The Secret Service honored Leslie Coffelt in a sunrise ceremony Monday, 70 years after he was killed protecting Harry Truman from Puerto Rican nationalists. The 40-year-old Army veteran is the only Secret Service officer to have died protecting a president and the agency honors him every year, Fox reports. Coffelt was shot Nov. 1, 1950 on Pennsylvania Avenue while guarding Blair House, where Truman was living during White House renovations. He was shot by pro-Puerto Rico independence activists Oscar Collazo and Griselio Torresola as they attempted to storm the building, where the president was napping in a bedroom. "He came to work on November 1, 1950, probably not expecting anything different," said Chief Thomas Sullivan of the Secret Service Uniformed Division at the Monday ceremony, per WTOP.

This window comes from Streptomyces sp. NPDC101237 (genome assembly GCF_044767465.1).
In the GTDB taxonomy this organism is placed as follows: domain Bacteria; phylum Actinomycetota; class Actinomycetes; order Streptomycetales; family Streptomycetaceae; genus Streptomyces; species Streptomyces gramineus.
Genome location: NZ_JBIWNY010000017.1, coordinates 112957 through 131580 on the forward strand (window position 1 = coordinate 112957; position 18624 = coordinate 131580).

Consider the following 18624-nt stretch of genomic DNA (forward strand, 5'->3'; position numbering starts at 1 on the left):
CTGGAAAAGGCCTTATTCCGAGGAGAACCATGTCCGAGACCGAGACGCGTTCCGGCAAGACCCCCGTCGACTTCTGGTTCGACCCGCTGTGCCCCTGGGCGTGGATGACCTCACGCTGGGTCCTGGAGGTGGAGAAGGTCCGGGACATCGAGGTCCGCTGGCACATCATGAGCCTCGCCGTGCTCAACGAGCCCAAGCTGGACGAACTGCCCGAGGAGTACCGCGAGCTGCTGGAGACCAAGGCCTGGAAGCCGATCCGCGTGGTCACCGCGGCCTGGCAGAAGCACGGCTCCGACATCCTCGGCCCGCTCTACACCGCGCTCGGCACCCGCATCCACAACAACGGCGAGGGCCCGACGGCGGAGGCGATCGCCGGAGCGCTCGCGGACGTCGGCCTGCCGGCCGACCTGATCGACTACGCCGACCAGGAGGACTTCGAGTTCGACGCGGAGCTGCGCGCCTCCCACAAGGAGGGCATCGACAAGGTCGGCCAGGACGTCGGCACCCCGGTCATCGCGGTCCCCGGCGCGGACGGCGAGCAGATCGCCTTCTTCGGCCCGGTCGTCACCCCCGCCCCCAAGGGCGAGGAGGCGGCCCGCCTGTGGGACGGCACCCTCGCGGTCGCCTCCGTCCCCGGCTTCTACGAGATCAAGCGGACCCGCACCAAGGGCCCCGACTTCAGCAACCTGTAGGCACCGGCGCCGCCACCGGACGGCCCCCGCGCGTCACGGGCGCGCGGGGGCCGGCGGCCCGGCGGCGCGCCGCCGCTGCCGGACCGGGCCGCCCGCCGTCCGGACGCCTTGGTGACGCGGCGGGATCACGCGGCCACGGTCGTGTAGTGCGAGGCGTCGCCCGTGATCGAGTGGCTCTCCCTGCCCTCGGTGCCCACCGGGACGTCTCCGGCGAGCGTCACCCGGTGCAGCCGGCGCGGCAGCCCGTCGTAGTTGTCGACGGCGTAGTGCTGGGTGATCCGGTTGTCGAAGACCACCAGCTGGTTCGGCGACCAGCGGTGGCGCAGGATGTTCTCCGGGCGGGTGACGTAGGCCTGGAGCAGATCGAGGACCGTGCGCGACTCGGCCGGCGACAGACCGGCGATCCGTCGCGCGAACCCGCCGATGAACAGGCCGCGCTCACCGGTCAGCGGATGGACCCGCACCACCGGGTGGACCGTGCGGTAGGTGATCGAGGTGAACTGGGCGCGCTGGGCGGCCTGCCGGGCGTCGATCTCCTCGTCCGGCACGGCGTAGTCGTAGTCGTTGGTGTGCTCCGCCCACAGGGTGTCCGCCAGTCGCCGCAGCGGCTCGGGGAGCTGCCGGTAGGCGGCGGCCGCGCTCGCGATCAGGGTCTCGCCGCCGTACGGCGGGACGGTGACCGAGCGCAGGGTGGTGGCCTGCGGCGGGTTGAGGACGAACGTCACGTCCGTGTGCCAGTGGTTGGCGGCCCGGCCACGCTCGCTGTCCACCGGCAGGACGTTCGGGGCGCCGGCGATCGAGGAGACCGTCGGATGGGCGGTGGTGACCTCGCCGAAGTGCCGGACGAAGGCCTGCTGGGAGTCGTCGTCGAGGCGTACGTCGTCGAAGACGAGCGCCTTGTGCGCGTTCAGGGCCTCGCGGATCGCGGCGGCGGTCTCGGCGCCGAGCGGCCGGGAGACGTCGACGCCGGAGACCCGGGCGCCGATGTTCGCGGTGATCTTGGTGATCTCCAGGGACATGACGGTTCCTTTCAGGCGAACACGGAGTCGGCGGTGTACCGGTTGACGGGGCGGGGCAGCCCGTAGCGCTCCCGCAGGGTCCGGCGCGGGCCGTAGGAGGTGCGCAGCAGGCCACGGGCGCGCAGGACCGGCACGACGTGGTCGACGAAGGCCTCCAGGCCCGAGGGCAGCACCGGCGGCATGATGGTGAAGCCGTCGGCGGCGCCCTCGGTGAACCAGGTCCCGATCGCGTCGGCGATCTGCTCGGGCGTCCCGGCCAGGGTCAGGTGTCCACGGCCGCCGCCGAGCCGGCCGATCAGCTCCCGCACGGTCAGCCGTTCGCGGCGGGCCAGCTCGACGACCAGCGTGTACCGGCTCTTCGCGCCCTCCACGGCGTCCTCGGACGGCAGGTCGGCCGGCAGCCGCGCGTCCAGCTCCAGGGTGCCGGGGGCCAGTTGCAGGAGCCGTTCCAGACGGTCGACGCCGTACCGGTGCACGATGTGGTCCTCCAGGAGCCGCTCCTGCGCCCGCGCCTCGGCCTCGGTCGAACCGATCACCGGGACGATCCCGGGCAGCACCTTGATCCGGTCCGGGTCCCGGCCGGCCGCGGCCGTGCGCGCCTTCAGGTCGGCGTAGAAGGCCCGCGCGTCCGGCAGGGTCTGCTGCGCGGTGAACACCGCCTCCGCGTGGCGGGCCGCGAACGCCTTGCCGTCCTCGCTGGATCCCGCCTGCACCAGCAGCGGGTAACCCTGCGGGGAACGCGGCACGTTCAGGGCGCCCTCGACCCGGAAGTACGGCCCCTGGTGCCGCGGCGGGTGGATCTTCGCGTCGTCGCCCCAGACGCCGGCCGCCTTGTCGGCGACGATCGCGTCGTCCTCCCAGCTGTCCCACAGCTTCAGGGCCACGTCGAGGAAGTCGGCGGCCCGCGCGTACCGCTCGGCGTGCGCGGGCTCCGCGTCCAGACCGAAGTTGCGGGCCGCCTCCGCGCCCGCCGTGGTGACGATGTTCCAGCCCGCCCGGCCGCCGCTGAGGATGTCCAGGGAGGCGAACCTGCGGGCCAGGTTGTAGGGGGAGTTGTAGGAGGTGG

"Officer Coffelt was hit three times, in the abdomen," Sullivan said in front of Blair House. "He got out of the booth, mortally wounded, fired one round at a gentleman who was trying to go up the steps here at Blair House, and hit him in the back of the head. He stopped him from going in the front door, from 31 feet away, with his revolver." Coffelt's shot killed Torresola. Collazo was arrested and sentenced to death, but Truman commuted the sentence to life in prison and he was released in 1979. Two other guards, Donald Birdzell and Joseph Down, were injured in the attack. Tim McCarthy, who was shot when John Hinckley Jr. tried to assassinate Ronald Reagan in 1981, is the only other Secret Service officer to have taken a bullet for a president. (Read more Secret Service stories.)